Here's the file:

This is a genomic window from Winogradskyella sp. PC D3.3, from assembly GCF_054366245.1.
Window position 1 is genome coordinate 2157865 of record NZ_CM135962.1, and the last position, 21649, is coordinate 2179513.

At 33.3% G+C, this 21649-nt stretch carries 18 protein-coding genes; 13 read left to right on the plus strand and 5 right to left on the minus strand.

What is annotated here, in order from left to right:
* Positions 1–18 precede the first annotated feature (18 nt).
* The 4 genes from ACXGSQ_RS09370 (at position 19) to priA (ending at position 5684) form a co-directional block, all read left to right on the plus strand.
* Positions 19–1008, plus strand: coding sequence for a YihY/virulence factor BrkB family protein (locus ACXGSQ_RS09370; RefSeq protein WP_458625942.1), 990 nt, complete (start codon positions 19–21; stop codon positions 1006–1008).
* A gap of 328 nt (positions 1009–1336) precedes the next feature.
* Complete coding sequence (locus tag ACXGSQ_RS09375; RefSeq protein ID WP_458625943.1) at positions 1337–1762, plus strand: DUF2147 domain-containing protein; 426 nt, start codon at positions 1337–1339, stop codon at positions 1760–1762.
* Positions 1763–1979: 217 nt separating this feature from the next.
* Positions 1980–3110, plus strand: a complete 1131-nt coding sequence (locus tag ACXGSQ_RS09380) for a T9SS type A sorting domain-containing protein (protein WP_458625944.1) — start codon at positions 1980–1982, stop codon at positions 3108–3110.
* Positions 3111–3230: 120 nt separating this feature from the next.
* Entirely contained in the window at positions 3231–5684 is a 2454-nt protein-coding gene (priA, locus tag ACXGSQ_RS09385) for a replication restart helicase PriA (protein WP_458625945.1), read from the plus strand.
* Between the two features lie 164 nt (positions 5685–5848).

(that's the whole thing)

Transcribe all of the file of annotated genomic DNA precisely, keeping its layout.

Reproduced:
This is a genomic window from Winogradskyella sp. PC D3.3, from assembly GCF_054366245.1.
Window position 1 is genome coordinate 2157865 of record NZ_CM135962.1, and the last position, 21649, is coordinate 2179513.

At 33.3% G+C, this 21649-nt stretch carries 18 protein-coding genes; 13 read left to right on the plus strand and 5 right to left on the minus strand.

What is annotated here, in order from left to right:
* Positions 1–18 precede the first annotated feature (18 nt).
* The 4 genes from ACXGSQ_RS09370 (at position 19) to priA (ending at position 5684) form a co-directional block, all read left to right on the plus strand.
* Positions 19–1008, plus strand: coding sequence for a YihY/virulence factor BrkB family protein (locus ACXGSQ_RS09370; RefSeq protein WP_458625942.1), 990 nt, complete (start codon positions 19–21; stop codon positions 1006–1008).
* A gap of 328 nt (positions 1009–1336) precedes the next feature.
* Complete coding sequence (locus tag ACXGSQ_RS09375; RefSeq protein ID WP_458625943.1) at positions 1337–1762, plus strand: DUF2147 domain-containing protein; 426 nt, start codon at positions 1337–1339, stop codon at positions 1760–1762.
* Positions 1763–1979: 217 nt separating this feature from the next.
* Positions 1980–3110, plus strand: a complete 1131-nt coding sequence (locus tag ACXGSQ_RS09380) for a T9SS type A sorting domain-containing protein (protein WP_458625944.1) — start codon at positions 1980–1982, stop codon at positions 3108–3110.
* Positions 3111–3230: 120 nt separating this feature from the next.
* Entirely contained in the window at positions 3231–5684 is a 2454-nt protein-coding gene (priA, locus tag ACXGSQ_RS09385) for a replication restart helicase PriA (protein WP_458625945.1), read from the plus strand.
* Between the two features lie 164 nt (positions 5685–5848).